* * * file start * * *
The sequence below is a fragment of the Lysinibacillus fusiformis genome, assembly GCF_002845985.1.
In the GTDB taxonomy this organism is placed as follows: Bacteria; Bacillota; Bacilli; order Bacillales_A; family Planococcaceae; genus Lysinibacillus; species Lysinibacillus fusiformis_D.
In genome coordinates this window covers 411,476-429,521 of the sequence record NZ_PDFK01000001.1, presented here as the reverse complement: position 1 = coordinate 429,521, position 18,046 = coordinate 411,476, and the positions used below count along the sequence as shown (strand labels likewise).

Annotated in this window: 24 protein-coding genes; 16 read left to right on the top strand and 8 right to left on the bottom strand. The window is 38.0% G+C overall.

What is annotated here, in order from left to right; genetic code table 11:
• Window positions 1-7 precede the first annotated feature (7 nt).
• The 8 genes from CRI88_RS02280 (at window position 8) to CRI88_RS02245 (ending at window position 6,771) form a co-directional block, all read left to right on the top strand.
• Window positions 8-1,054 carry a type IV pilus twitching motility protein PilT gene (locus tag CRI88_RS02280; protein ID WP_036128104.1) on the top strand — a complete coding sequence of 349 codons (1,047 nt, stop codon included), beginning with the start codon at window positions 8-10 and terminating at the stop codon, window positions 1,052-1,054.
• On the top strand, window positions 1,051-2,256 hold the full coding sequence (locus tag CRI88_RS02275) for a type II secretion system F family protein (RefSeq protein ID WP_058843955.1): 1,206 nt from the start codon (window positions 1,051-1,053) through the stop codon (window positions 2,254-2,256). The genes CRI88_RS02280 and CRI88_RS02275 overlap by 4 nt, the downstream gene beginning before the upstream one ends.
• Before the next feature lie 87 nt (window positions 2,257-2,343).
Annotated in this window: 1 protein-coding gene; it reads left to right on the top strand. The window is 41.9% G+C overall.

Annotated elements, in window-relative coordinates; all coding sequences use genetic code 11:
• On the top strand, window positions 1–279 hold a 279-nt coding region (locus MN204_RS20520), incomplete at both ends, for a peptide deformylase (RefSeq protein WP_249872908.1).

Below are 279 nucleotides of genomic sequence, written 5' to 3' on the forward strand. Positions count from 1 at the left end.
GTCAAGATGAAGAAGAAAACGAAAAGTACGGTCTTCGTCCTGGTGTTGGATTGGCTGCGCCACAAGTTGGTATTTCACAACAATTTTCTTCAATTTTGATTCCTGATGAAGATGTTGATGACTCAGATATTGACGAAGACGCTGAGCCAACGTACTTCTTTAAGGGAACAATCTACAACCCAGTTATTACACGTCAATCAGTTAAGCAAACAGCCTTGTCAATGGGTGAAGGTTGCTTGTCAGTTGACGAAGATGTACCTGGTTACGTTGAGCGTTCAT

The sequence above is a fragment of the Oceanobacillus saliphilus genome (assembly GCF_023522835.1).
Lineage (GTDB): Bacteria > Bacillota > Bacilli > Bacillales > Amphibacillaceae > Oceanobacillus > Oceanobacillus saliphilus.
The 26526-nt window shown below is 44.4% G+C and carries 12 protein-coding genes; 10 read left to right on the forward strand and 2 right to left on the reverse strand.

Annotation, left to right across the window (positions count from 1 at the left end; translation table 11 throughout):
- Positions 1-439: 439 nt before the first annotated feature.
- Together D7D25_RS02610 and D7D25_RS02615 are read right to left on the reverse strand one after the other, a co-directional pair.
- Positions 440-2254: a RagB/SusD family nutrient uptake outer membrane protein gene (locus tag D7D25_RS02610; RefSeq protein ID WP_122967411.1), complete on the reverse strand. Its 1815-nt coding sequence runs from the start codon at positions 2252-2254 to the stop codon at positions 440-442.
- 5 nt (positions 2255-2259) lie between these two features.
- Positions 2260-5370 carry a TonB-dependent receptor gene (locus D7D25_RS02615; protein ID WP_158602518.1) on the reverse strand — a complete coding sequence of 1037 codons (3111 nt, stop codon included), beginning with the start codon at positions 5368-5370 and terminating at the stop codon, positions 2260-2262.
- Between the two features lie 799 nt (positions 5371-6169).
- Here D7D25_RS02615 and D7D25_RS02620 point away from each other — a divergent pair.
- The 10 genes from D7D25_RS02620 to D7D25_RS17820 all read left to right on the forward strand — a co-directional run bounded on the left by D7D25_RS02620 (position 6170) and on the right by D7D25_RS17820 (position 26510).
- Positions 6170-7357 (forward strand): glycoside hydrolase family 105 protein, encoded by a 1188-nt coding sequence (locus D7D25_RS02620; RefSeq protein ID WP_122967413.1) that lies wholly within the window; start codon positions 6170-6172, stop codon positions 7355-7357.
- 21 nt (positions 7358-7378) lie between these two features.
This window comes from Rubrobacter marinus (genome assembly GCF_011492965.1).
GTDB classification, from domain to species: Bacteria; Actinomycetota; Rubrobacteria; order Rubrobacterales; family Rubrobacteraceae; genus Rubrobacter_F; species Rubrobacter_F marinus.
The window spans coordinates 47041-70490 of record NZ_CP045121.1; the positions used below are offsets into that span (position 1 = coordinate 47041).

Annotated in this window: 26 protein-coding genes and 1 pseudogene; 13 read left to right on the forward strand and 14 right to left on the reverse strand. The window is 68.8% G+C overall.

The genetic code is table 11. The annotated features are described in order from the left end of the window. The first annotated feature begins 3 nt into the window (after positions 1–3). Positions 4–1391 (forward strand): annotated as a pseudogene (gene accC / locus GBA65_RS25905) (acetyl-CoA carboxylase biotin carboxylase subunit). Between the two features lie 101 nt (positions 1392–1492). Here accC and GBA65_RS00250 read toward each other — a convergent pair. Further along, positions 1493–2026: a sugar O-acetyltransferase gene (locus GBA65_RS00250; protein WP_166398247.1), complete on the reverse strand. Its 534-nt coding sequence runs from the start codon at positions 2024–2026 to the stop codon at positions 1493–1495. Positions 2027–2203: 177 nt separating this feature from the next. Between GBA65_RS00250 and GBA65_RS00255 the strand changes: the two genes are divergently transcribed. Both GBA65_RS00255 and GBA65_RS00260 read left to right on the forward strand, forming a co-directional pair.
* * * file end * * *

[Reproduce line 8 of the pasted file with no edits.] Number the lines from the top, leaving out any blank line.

• Window positions 8-1,054 carry a type IV pilus twitching motility protein PilT gene (locus tag CRI88_RS02280; protein ID WP_036128104.1) on the top strand — a complete coding sequence of 349 codons (1,047 nt, stop codon included), beginning with the start codon at window positions 8-10 and terminating at the stop codon, window positions 1,052-1,054.